git clone

Hit enter to execute the command.

Cloning into 'yourrepository'...

Now you can check the Desktop for a new folder.

cd yourrepository

To open in VS Code, enter the following.

code .

Publishing project changes to GitHub

In VS Code, open the file and add some text (e.g., Read me file).

Save the file and notice how both document margin and file change color (green and tan, respectively). Let's commit these changes back to GitHub.

Open the integrated Terminal in VS Code.

View > Terminal (or Control + `)

Add your changes: git add .

Look at the changes: git status

Commit the changes:git commit -m "Type a meaningful commit message"

1 file changed, 3 insertions(+), 1 deletion(-)

Push the changes:git push origin main

remote: Resolving deltas: 100% (1/1), completed with 1 local object.
00b4cf6..0aedfb5 main -> main

Getting updates from other GitHub users

You can test user changes by visiting your GitHub repo. Use the "Add file" button, then "Create new file." For the name, type "". The file body says, "Edit new file" type some example text (e.g., Example). Scroll to the bottom and click "Commit new file." Now, there are changes in the repository that we don't yet have on our computer. To retrieve these changes go back to the command line and enter the following.

git pull origin main


* branch main -> FETCH_HEAD
0aedfb5..ad27b1c main -> origin/main
Updating 0aedfb5..ad27b1c
Fast-forward | 1 +
1 file changed, 1 insertion(+)
create mode 100644

You should see a new markdown file in VS Code called with the text "Example" in the file.

Way to go! You can now push and pull changes from GitHub.

To delete a project, visit Settings and scroll to the very bottom of the page. Then, click "Delete this repository" and follow the instructions.

Publishing a local project to GitHub

At the beginning of this article, I mentioned two common workflows for new projects on GitHub. So let's look at the second scenario real quick. We start with a local project and upload it to an empty existing project on GitHub.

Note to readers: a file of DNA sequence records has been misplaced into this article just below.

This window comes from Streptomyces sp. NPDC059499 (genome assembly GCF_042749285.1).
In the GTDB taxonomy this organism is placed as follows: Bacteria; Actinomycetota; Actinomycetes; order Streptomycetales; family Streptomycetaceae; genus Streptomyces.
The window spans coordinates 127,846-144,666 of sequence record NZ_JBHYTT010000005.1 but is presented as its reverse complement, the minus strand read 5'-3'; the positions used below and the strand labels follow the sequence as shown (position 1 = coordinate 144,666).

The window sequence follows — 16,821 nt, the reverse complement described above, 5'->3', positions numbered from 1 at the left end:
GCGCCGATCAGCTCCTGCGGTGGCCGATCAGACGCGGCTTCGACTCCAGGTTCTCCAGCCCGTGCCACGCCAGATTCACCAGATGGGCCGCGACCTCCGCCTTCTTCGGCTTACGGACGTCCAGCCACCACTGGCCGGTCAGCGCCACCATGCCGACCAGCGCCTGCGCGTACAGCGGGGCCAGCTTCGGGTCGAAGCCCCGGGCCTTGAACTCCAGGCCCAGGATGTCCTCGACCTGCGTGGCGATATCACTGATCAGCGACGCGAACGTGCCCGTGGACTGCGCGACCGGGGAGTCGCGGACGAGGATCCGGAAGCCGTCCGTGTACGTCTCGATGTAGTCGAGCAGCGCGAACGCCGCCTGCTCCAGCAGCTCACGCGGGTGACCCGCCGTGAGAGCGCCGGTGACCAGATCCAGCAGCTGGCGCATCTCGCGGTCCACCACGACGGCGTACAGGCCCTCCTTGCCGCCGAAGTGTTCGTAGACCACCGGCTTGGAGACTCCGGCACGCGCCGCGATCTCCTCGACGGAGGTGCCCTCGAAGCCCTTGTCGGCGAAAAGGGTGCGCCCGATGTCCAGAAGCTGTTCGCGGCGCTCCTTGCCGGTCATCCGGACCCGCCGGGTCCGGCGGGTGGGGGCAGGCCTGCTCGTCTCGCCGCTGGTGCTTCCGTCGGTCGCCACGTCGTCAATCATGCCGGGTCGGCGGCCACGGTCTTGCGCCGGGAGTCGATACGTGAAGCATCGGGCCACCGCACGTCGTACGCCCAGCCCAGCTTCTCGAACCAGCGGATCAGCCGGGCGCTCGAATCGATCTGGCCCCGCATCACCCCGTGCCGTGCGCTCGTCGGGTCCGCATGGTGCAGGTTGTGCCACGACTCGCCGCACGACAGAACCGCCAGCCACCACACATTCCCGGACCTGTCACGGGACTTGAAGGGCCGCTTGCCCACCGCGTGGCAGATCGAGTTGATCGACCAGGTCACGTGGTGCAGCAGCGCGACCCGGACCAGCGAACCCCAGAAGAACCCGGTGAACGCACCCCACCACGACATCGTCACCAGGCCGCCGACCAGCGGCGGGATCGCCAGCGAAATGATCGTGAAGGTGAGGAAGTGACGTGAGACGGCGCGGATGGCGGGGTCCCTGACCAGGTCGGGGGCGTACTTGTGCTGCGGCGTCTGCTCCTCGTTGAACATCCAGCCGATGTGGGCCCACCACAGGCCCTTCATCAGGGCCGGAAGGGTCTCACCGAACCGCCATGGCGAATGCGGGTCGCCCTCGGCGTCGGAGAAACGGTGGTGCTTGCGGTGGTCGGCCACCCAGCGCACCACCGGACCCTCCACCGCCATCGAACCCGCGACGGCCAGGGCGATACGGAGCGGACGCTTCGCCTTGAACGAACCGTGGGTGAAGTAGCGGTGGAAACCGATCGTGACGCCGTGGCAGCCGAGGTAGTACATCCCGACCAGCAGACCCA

Before we start, you can use this process to upload the backend folder we set up in previous tutorials. However, from now on, I'll be renaming the project folder to taskhistor—a shortened name for Task History. If your backend folder is still on the Desktop, you can use Terminal to rename the folder and reorganize files. Alternatively, you can create a new default GitHub project, clone the files, and revisit other steps from previous tutorials.

In this case, the command mv backend taskhistor updates the root folder name while keeping the git information in place. Then cd into taskhistor and mkdir backend. Finally, mv server.js backend will move rather than rename because the backend folder exists. Thus far, we've renamed the root project folder and moved server.js to a new backend folder. You can skip the "new project files" step below because you already have a project.

In the Terminal app, navigate to the Desktop and create some new project files.

cd Desktop
mkdir yourrepository
cd yourrepository
git init
npm init -y
touch index.html main.css app.js

Open GitHub and create a new repository with the same name (e.g., yourrepository, taskhistor). It's crucial that when you do this, you don't make a README file, a license, or add any other files. If you do add any files, you'll create a merge conflict. Also, by not adding any files, GitHub provides an instructions page with the exact commands you need. For example, "…or push an existing repository from the command line." Pretty nifty!

git add .

git commit -m "Add files"

git push origin main

fatal: 'origin' does not appear to be a git repository
fatal: Could not read from remote repository.

Please make sure you have the correct access rights
and the repository exists.

git branch (should be main)

git remote -v (no message)

"In Terminal, add the URL for the remote repository where your local repository will be pushed." In other words, navigate to your local project folder with a git repository and define the project address on GitHub where you want the code copied.


git remote add origin


git remote add origin

git remote -v


origin (fetch)
origin (push)

"Push the changes in your local repository to GitHub."

git push -u origin main


* [new branch] main -> main
Branch 'main' set up to track remote branch 'main' from 'origin'.

Success! Refresh the new repo on GitHub, add a read me and a license.


How to Write a Git Commit Message
Commit messages matter. Here’s how to write them well.


This article explored how to set up and start working with GitHub using the command line. First, we created a repository, set up authentication, and cloned a repository using GitHub. Remember the main commands: git add, git commit, and git push. We also explored creating a local project first and uploading it to GitHub. However, the process was a bit more elaborate. Overall, it's easier to create a project on GitHub first, then clone it locally and add your code.